From humble beginnings to international recognition

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ZANESVILLE – Wilbur Mock doesn’t really consider himself an artist.

His son Doug would say his woodturning trade deserves a more meaningful description than “retirement hobby”. For anyone looking at polished wooden vases, bowls and plates, the person who made the pieces would likely be worthy of the artist title.

Some of his iconic works are now on display in an exhibition at the Zanesville Museum of Art.

But for “Wib”, the founder of Mock Woodworking, it’s just something he loves to do.

“I don’t draw great pictures,” said Wib, 91. “I just learned to put things together.”

While not without years of learning the inner workings of woodworking, building skills across the industry, and managing the Zanesville-based company, which has become internationally recognized for its know-how in large and small-scale carpentry projects.

Although Wib has learned the trade and learned it well, he attributes it to the people around him – his family, mentors, and others who have helped him along the way.

A humble life as a carpenter

Wib was born on a farm in Sonora in 1930. If you ask him, it was in very different times.

There was no electricity on the farm. You bought some hardware at a hardware store and the word software didn’t even exist, as he described it in his book “The Mock Family”.

He was 13 when he developed rheumatic fever. “And it changed my life.”

“In fact, the doctor told me that I could never work like other men,” he recalls. “Well that has changed.”

At first he couldn’t contribute much on the farm until his father encouraged him to try. It turned out he could work, he said, and he continued on the farm until he wanted to try something new: woodworking.

He approached an Amish carpenter in northeast Ohio named Sam Schrock. Wib said he would work without pay if Schrock hired him. Skeptical, Schrock ended up paying him anyway, and Wib quickly learned the ropes by helping him make dressers, beds, church furniture, and benches.

He then studied architectural design at an institute in Scranton, Pennsylvania. After working for someone else for a while, he started Mock Woodworking in 1954.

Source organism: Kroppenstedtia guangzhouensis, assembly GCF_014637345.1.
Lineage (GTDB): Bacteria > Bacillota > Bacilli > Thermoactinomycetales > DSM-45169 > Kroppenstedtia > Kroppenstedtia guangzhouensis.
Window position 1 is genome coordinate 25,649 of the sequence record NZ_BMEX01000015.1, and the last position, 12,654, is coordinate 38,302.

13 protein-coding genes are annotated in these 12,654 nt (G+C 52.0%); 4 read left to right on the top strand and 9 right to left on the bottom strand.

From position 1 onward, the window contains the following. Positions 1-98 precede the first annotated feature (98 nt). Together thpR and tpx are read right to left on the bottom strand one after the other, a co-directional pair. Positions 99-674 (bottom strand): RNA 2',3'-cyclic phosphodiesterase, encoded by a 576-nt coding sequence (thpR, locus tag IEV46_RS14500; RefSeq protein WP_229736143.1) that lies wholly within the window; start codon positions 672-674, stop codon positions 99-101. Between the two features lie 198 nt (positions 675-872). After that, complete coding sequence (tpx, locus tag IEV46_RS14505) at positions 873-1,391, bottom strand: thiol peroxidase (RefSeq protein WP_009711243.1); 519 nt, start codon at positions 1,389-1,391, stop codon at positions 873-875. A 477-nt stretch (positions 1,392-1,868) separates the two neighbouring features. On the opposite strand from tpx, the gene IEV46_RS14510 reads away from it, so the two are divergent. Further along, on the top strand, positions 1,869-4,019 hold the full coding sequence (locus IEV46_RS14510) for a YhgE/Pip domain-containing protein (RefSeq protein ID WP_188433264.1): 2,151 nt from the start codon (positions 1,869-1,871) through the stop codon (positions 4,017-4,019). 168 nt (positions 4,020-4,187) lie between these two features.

The business started out as an individual carpentry shop in Zanesville. The little savings he accumulated was used to purchase a small amount of machinery. Eventually the business grew.

Craftsmen specialize in cabinet making for homes in and around Muskingum County. The business has grown. So he hired one person, and he hired another. When Doug started in 1983, Mock Woodworking had about 15 employees.

Some of the larger businesses were complete housing estates, including the Ash Meadows development off Frazeysburg Road. The company also had smaller projects, like partnering with Longaberger to make pieces for its collections.

“It was a success, but not a huge success,” Wib said of his business at the time. Although his son does not agree.

The business once housed in the humble Zanesville Carpentry Shop now has a 46,000 square foot facility.

Learn a new profession when you retire

Wib credits much of what he’s learned to others around him. His father taught him the basics of mechanics and Sam Schrock helped him build his craft from scratch as a young man. His wife, June, kept the company’s accounts for nearly three decades.

“She was great, she still is. She put up with me,” he joked.

He also credits what the company has become – having clients like Abercrombie and Fitch, American Eagle and many higher education institutions – to his son Doug.

After retiring in the 1980s, he embarked on woodturning on his own. He learned the trade through reading, trial and error practice and a few seminars.

It all started with a wood lathe that Doug gave him for Christmas one year. Something he overlooked, however, was how difficult it would be to get the right kind of wood for turning. One of his earliest sources was a local pruner who gave him leftovers.

“When I started I thought it was terrible – I went to talk to everyone,” he said. “I took whatever I could get.”

When he was able to get what he wanted, he used his favorite cherry. He eventually learned more complex turning techniques which allowed him to use more than one type of wood.

“The way the wood grows is a big part of the shoot,” he said. “It’s not necessarily the way I turn it, but the wood itself has a lot of effect on the result.”

But it wasn’t something he just did in his spare time. Eventually, his woodturns made it to strangers when he started volunteering at the Works Museum in Newark, and his pieces went to the gift shop.

Now his work is not for sale. It’s on display in an art museum exhibit, something he said he didn’t expect to see.

“You see all these drawings and things in the museum, it’s my art there,” he said, pointing to the showcase of his woodturns.

The Wood-Turned Artistry of Wilbur C. ‘Wib’ Mock exhibit is now on view at the Zanesville Museum of Art. The museum is located at 620 Military Road. For more information on the exhibit, call 740-452-0741.

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740-450-6752

Twitter: @couchreporting


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